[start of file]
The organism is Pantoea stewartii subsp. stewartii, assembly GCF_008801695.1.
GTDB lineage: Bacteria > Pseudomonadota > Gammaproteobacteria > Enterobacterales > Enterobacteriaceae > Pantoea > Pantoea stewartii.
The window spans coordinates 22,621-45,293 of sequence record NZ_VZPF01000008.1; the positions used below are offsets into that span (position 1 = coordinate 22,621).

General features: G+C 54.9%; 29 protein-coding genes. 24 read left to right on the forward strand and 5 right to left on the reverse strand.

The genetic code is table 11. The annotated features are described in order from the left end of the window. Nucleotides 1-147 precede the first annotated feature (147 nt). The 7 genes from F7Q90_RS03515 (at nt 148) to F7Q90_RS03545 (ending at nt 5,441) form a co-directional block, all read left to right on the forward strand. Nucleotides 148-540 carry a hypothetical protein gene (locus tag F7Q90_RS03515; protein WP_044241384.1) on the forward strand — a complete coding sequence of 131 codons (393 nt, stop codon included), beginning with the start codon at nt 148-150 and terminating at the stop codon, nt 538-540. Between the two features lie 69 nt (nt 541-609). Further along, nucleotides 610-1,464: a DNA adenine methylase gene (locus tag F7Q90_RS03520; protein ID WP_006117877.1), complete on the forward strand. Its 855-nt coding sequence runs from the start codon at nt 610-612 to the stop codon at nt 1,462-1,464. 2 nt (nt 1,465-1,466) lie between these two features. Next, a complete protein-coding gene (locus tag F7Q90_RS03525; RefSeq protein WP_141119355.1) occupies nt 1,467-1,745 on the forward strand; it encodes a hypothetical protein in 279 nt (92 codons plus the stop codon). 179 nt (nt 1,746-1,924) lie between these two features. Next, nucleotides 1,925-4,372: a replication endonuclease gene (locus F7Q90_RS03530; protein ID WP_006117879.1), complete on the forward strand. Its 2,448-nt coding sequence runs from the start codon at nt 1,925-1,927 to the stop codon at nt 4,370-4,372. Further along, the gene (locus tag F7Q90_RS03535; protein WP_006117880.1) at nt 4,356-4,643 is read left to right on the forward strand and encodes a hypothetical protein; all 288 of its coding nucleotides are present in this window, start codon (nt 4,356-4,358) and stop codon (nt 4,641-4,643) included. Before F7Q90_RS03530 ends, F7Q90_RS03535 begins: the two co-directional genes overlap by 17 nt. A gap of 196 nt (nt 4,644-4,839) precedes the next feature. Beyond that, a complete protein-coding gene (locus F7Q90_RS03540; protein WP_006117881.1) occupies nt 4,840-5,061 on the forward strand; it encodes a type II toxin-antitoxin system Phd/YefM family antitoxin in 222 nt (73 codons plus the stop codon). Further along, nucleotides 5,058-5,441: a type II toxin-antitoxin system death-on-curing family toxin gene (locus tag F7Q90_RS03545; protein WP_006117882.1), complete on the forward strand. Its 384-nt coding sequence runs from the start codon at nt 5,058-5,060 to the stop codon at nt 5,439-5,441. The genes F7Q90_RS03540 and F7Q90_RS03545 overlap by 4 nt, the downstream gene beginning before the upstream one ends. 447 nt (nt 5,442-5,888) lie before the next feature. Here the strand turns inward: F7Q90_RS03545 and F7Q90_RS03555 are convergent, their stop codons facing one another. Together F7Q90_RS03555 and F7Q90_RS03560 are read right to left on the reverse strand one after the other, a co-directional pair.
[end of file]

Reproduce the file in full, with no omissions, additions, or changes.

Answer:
The organism is Pantoea stewartii subsp. stewartii, assembly GCF_008801695.1.
GTDB lineage: Bacteria > Pseudomonadota > Gammaproteobacteria > Enterobacterales > Enterobacteriaceae > Pantoea > Pantoea stewartii.
The window spans coordinates 22,621-45,293 of sequence record NZ_VZPF01000008.1; the positions used below are offsets into that span (position 1 = coordinate 22,621).

General features: G+C 54.9%; 29 protein-coding genes. 24 read left to right on the forward strand and 5 right to left on the reverse strand.

The genetic code is table 11. The annotated features are described in order from the left end of the window. Nucleotides 1-147 precede the first annotated feature (147 nt). The 7 genes from F7Q90_RS03515 (at nt 148) to F7Q90_RS03545 (ending at nt 5,441) form a co-directional block, all read left to right on the forward strand. Nucleotides 148-540 carry a hypothetical protein gene (locus tag F7Q90_RS03515; protein WP_044241384.1) on the forward strand — a complete coding sequence of 131 codons (393 nt, stop codon included), beginning with the start codon at nt 148-150 and terminating at the stop codon, nt 538-540. Between the two features lie 69 nt (nt 541-609). Further along, nucleotides 610-1,464: a DNA adenine methylase gene (locus tag F7Q90_RS03520; protein ID WP_006117877.1), complete on the forward strand. Its 855-nt coding sequence runs from the start codon at nt 610-612 to the stop codon at nt 1,462-1,464. 2 nt (nt 1,465-1,466) lie between these two features. Next, a complete protein-coding gene (locus tag F7Q90_RS03525; RefSeq protein WP_141119355.1) occupies nt 1,467-1,745 on the forward strand; it encodes a hypothetical protein in 279 nt (92 codons plus the stop codon). 179 nt (nt 1,746-1,924) lie between these two features. Next, nucleotides 1,925-4,372: a replication endonuclease gene (locus F7Q90_RS03530; protein ID WP_006117879.1), complete on the forward strand. Its 2,448-nt coding sequence runs from the start codon at nt 1,925-1,927 to the stop codon at nt 4,370-4,372. Further along, the gene (locus tag F7Q90_RS03535; protein WP_006117880.1) at nt 4,356-4,643 is read left to right on the forward strand and encodes a hypothetical protein; all 288 of its coding nucleotides are present in this window, start codon (nt 4,356-4,358) and stop codon (nt 4,641-4,643) included. Before F7Q90_RS03530 ends, F7Q90_RS03535 begins: the two co-directional genes overlap by 17 nt. A gap of 196 nt (nt 4,644-4,839) precedes the next feature. Beyond that, a complete protein-coding gene (locus F7Q90_RS03540; protein WP_006117881.1) occupies nt 4,840-5,061 on the forward strand; it encodes a type II toxin-antitoxin system Phd/YefM family antitoxin in 222 nt (73 codons plus the stop codon). Further along, nucleotides 5,058-5,441: a type II toxin-antitoxin system death-on-curing family toxin gene (locus tag F7Q90_RS03545; protein WP_006117882.1), complete on the forward strand. Its 384-nt coding sequence runs from the start codon at nt 5,058-5,060 to the stop codon at nt 5,439-5,441. The genes F7Q90_RS03540 and F7Q90_RS03545 overlap by 4 nt, the downstream gene beginning before the upstream one ends. 447 nt (nt 5,442-5,888) lie before the next feature. Here the strand turns inward: F7Q90_RS03545 and F7Q90_RS03555 are convergent, their stop codons facing one another. Together F7Q90_RS03555 and F7Q90_RS03560 are read right to left on the reverse strand one after the other, a co-directional pair.